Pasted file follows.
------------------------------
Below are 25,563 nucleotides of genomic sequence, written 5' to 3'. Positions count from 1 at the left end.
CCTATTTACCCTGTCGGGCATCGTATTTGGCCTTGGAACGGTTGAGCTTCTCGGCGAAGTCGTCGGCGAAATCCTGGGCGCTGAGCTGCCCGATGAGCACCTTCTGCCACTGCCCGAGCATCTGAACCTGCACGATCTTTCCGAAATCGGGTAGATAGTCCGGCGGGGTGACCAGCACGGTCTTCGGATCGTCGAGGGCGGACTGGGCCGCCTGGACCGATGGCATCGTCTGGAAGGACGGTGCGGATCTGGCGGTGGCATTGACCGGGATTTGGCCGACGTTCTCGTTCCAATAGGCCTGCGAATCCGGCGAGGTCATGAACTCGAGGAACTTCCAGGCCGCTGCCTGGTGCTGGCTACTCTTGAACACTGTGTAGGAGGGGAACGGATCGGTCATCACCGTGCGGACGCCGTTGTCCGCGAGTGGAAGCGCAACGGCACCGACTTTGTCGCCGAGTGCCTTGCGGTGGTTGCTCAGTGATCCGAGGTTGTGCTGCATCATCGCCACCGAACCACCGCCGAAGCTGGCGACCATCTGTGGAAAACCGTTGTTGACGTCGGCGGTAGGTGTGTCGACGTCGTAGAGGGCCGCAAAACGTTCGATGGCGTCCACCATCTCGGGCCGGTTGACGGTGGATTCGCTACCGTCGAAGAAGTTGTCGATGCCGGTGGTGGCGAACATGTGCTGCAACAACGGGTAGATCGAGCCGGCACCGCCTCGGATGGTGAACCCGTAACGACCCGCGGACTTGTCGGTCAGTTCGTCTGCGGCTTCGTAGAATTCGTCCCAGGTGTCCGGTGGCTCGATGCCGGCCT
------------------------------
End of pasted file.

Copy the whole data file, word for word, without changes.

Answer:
Below are 25,563 nucleotides of genomic sequence, written 5' to 3'. Positions count from 1 at the left end.
CCTATTTACCCTGTCGGGCATCGTATTTGGCCTTGGAACGGTTGAGCTTCTCGGCGAAGTCGTCGGCGAAATCCTGGGCGCTGAGCTGCCCGATGAGCACCTTCTGCCACTGCCCGAGCATCTGAACCTGCACGATCTTTCCGAAATCGGGTAGATAGTCCGGCGGGGTGACCAGCACGGTCTTCGGATCGTCGAGGGCGGACTGGGCCGCCTGGACCGATGGCATCGTCTGGAAGGACGGTGCGGATCTGGCGGTGGCATTGACCGGGATTTGGCCGACGTTCTCGTTCCAATAGGCCTGCGAATCCGGCGAGGTCATGAACTCGAGGAACTTCCAGGCCGCTGCCTGGTGCTGGCTACTCTTGAACACTGTGTAGGAGGGGAACGGATCGGTCATCACCGTGCGGACGCCGTTGTCCGCGAGTGGAAGCGCAACGGCACCGACTTTGTCGCCGAGTGCCTTGCGGTGGTTGCTCAGTGATCCGAGGTTGTGCTGCATCATCGCCACCGAACCACCGCCGAAGCTGGCGACCATCTGTGGAAAACCGTTGTTGACGTCGGCGGTAGGTGTGTCGACGTCGTAGAGGGCCGCAAAACGTTCGATGGCGTCCACCATCTCGGGCCGGTTGACGGTGGATTCGCTACCGTCGAAGAAGTTGTCGATGCCGGTGGTGGCGAACATGTGCTGCAACAACGGGTAGATCGAGCCGGCACCGCCTCGGATGGTGAACCCGTAACGACCCGCGGACTTGTCGGTCAGTTCGTCTGCGGCTTCGTAGAATTCGTCCCAGGTGTCCGGTGGCTCGATGCCGGCCT